"It's been called that before, but not by you."
It becomes quite clear that Bilbo Baggins has become infatuated with his mysterious ring he acquires in the first Hobbit film. Now, he is learning to take advantage of it in certain situations—it's quite a helpful took for a burglar—all while beginning to grasp what wearing the ring entails.
Bilbo Baggins (reprised by Martin Freeman) has come a long way from his books and stories in his newest film, "The Hobbit: The Desolation of Smaug." He admirably fights spiders, Orcs and faces a giant dragon. He has accepted his role as the burglar within the dwarf clan as they travel to Lonely Mountain to reclaim the Dwarves homeland.
It's not just Bilbo who has grown up; rather, the entire film has matured from the original into a spectacle, a non-stop thrill ride with crazy escapes, spritely enemies and side quests that actually give "Desolation of Smaug" more of a "Lord of the Rings" feel, at times. While concerns about making the singular Hobbit book into a three-part epic are legitimate—there are quite a few unnecessary and poorly executed additions—the film still delivers on the entertainment and, for the most part, gets the key elements from the source material correct, albeit a little dramatic, as most Hollywood movies go.
The best improvement that "Desolation of Smaug" has going for it is the pacing. From the opening scene (including a cameo by Peter Jackson, the director who might have been the first person seen in the film), Gandalf and Thorin, the Dwarf leader, are talking in secrecy at the Prancing Pony in a scene that actually is a prelude the first film and gives first hints at the bigger threats to Middle Earth. Meanwhile, Orcs are hunting down the Dwarves right where the first film ends.
The action doesn't stop throughout. The book was far too much of a bore at times. Even "An Unexpected Journey" dragged in too many spots, losing its momentum. The sequel, though, covers a lot for its 2 hour, 41 minute run time. This isn't to say the movie is too fast. It slows down at all the right spots and visits with the characters to make it easier to attach to them. Thorin, who is in line to be king, isn't just leading a bunch of oddball Dwarves anymore.
The dwarves get caught by the Elves along their journey (in a different way than the book), so Bilbo hatches a scheme to break them free. The ensuing barrels-down-the-river scene (my favorite of the entire movie) was entertaining, well choreographed and unbelievable all at the same time. It knacks of the scene in the first Hobbit movie when they were escaping Orc captivity by crashing down the caverns while wedged in between two large mountains and somehow not harmed at all.
The discovery of the secret door into Lonely Mountain was fun. Once inside the mountain, Bilbo must discover a gem to help the Dwarves reclaim their land.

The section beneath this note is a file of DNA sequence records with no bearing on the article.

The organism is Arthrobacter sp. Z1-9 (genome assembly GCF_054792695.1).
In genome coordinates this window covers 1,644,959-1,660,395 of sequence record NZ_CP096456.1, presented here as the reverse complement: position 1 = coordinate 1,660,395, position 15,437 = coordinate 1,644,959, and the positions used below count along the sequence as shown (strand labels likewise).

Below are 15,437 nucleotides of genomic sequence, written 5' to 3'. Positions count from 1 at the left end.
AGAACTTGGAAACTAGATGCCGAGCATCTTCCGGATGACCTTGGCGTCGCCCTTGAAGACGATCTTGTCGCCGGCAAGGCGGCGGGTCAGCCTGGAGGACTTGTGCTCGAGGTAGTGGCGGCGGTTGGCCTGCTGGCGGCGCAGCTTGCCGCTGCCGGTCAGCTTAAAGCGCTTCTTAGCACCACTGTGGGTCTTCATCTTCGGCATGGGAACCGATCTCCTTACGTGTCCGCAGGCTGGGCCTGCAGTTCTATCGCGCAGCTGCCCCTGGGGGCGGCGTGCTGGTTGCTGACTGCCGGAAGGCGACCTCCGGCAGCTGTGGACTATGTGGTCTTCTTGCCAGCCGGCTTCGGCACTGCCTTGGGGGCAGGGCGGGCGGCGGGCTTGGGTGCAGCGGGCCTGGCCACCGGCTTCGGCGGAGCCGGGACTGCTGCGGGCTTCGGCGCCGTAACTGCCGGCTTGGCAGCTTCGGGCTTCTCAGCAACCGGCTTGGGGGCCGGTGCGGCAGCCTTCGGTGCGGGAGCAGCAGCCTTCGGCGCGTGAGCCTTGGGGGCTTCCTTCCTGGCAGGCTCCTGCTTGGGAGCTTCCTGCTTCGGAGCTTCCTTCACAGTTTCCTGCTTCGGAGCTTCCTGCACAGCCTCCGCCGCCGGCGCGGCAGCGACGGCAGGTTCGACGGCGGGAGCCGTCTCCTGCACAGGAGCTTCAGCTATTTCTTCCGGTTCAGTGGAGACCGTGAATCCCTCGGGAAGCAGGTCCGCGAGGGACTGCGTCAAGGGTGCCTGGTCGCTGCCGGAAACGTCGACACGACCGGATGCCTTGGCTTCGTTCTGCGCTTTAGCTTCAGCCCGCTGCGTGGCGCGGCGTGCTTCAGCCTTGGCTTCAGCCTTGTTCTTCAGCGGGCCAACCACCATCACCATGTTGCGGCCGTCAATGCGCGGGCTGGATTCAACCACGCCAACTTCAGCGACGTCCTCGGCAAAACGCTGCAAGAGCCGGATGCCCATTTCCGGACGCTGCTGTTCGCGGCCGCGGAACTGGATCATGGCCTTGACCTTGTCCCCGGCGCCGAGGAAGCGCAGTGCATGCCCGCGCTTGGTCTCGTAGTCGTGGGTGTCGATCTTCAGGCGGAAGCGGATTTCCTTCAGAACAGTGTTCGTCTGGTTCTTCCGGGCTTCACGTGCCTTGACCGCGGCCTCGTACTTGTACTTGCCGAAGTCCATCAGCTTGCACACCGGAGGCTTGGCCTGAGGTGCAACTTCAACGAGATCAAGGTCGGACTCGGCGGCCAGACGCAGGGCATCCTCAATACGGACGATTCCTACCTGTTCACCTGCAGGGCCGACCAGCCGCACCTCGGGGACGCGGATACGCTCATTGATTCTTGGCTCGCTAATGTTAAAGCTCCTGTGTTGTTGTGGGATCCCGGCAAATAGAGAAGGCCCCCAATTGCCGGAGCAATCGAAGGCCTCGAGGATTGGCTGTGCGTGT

That's where Smaug (voiced well by Benedict Cumberbatch) comes in. His size nothing to scoff at; Smaug is the clever fire-breathing dragon who is guarding the Dwarves' loot in anticipation of their return. Smaug and Bilbo have an interesting exchange of wits, and the Dwarves hatch plans to eradicate the Dragon. Some scenes with Smaug get ridiculous, though. Somehow his mountain-filling fire breath doesn't seem to be effective against the Dwarves, and he isn't able to cover much ground despite his size covering most of the ground.
Where the pacing comes to a screeching halt is the ending. The movie jumps back and forth between Smaug, Lake-town, Gandalf's side quest and other mini storylines too much, which discombobulates the movie's flow.
The decision to bring back Legolas (reprised by Orlando Bloom), who is nowhere in the book, was forced, gimmicky and useless. The story of Legolas, Tauriel (a she-elf played by Evangeline Lilly who also was nowhere in the book) getting caught up in a love triangle with the elf Kili was fruitless and a waste of time. That's not to say it wasn't cool to watch Legolas in kick-butt action. In fact, there were quite a few interesting choices of death that made for some fan-friendly "ooh-aah" visuals.
The cinematography as a whole was improved. It sprawled over a much more vibrant Middle Earth, panning to capture the scope and vastness of the landscape. When Gandolf climbs the side of a mountain, with rocks for steps, there's a feeling of danger and isolation, especially when the last one he steps on crumbles beneath his feet as he nearly tumbles to his death. The Lonely Mountain is not far from Lake-town, a place inhabited by humans who are always fearful of the threat of Smaug awakening from his slumber. Like the story's pace, the camera gave the film a sense that everything was on the move.
The ending was abrupt and harsh, so be ready for that.
Obligatory 3-D comment: Watching in Imax was spectacular. I watched the original on a normal screen, and that was a mistake. Your eyes don't get buggy watching in 3-D.